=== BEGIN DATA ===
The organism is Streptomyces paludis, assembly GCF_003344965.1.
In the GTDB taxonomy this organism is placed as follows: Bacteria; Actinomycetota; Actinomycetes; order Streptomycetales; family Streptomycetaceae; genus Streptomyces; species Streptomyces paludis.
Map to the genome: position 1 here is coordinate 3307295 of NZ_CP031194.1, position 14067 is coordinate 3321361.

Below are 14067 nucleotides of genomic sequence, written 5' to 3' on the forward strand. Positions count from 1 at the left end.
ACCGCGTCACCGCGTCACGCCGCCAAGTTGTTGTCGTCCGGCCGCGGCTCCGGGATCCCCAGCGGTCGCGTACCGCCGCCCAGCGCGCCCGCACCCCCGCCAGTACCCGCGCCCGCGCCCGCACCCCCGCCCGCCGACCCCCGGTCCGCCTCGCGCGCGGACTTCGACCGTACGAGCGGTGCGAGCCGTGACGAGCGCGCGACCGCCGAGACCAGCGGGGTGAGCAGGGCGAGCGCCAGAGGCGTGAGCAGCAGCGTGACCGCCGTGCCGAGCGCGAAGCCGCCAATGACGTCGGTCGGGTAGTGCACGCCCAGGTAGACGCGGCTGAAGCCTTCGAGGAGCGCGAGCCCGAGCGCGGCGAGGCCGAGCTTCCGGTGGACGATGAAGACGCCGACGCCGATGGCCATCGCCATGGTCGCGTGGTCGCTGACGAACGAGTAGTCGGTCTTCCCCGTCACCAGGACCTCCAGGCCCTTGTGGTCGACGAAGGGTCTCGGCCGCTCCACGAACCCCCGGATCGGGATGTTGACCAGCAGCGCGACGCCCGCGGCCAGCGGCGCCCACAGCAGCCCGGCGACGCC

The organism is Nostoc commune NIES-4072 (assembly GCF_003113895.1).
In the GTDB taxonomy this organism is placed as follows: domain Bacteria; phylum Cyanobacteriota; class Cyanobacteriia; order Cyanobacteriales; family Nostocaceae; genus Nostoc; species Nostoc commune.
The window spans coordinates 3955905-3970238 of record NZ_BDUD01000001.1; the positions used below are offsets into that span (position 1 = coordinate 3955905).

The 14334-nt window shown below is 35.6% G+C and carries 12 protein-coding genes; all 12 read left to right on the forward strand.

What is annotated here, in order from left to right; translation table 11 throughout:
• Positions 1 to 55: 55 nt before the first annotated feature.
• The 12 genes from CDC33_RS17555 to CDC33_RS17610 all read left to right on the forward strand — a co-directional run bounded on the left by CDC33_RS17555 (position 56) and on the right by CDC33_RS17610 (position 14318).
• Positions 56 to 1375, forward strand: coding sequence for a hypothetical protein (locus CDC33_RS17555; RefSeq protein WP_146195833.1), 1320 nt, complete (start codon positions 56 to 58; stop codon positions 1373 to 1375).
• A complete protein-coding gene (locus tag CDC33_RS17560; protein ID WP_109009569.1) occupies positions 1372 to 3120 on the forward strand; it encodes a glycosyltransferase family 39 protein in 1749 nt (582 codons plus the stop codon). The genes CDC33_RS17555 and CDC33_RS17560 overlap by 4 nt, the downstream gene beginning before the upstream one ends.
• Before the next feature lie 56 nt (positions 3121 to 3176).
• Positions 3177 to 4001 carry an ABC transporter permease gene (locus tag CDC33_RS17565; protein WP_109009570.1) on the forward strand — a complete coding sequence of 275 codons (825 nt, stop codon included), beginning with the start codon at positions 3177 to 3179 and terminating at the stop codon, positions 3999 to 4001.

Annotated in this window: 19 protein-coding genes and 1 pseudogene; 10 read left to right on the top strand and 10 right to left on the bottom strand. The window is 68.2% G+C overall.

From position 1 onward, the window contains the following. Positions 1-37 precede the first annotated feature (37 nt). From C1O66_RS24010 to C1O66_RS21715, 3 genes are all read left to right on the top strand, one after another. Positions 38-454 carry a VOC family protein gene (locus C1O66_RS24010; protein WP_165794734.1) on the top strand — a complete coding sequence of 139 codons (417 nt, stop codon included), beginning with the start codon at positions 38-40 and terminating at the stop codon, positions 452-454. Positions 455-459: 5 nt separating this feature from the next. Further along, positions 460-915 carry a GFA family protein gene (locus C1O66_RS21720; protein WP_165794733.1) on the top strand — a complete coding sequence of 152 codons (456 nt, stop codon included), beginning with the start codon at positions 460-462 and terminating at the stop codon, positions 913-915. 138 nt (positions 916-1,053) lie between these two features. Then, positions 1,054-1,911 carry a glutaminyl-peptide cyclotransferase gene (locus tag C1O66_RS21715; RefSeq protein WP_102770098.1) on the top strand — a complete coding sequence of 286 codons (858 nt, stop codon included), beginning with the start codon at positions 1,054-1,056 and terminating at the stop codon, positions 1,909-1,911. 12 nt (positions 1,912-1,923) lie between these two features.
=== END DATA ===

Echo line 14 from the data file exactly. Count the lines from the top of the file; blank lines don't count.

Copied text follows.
• A complete protein-coding gene (locus tag CDC33_RS17560; protein ID WP_109009569.1) occupies positions 1372 to 3120 on the forward strand; it encodes a glycosyltransferase family 39 protein in 1749 nt (582 codons plus the stop codon). The genes CDC33_RS17555 and CDC33_RS17560 overlap by 4 nt, the downstream gene beginning before the upstream one ends.